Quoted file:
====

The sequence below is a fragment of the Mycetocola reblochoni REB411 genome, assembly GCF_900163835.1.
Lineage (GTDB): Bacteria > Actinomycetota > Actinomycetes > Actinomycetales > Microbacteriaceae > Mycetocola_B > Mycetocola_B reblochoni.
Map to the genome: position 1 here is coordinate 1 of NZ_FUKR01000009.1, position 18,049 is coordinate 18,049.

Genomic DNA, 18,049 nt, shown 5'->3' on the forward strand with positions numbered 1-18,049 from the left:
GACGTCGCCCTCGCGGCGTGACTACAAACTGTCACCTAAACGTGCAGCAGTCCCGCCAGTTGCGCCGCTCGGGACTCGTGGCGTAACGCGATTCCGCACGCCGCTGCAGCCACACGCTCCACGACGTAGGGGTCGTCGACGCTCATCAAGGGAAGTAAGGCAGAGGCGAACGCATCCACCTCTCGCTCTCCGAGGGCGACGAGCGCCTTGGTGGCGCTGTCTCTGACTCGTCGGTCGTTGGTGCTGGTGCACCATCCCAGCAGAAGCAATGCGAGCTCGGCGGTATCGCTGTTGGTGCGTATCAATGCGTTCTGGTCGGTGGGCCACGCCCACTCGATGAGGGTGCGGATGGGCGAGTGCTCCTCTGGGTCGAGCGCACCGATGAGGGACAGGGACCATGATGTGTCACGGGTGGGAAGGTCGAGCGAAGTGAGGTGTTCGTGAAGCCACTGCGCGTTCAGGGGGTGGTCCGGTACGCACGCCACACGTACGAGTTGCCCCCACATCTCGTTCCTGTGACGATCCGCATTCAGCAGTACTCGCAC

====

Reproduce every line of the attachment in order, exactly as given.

The sequence below is a fragment of the Mycetocola reblochoni REB411 genome, assembly GCF_900163835.1.
Lineage (GTDB): Bacteria > Actinomycetota > Actinomycetes > Actinomycetales > Microbacteriaceae > Mycetocola_B > Mycetocola_B reblochoni.
Map to the genome: position 1 here is coordinate 1 of NZ_FUKR01000009.1, position 18,049 is coordinate 18,049.

Genomic DNA, 18,049 nt, shown 5'->3' on the forward strand with positions numbered 1-18,049 from the left:
GACGTCGCCCTCGCGGCGTGACTACAAACTGTCACCTAAACGTGCAGCAGTCCCGCCAGTTGCGCCGCTCGGGACTCGTGGCGTAACGCGATTCCGCACGCCGCTGCAGCCACACGCTCCACGACGTAGGGGTCGTCGACGCTCATCAAGGGAAGTAAGGCAGAGGCGAACGCATCCACCTCTCGCTCTCCGAGGGCGACGAGCGCCTTGGTGGCGCTGTCTCTGACTCGTCGGTCGTTGGTGCTGGTGCACCATCCCAGCAGAAGCAATGCGAGCTCGGCGGTATCGCTGTTGGTGCGTATCAATGCGTTCTGGTCGGTGGGCCACGCCCACTCGATGAGGGTGCGGATGGGCGAGTGCTCCTCTGGGTCGAGCGCACCGATGAGGGACAGGGACCATGATGTGTCACGGGTGGGAAGGTCGAGCGAAGTGAGGTGTTCGTGAAGCCACTGCGCGTTCAGGGGGTGGTCCGGTACGCACGCCACACGTACGAGTTGCCCCCACATCTCGTTCCTGTGACGATCCGCATTCAGCAGTACTCGCAC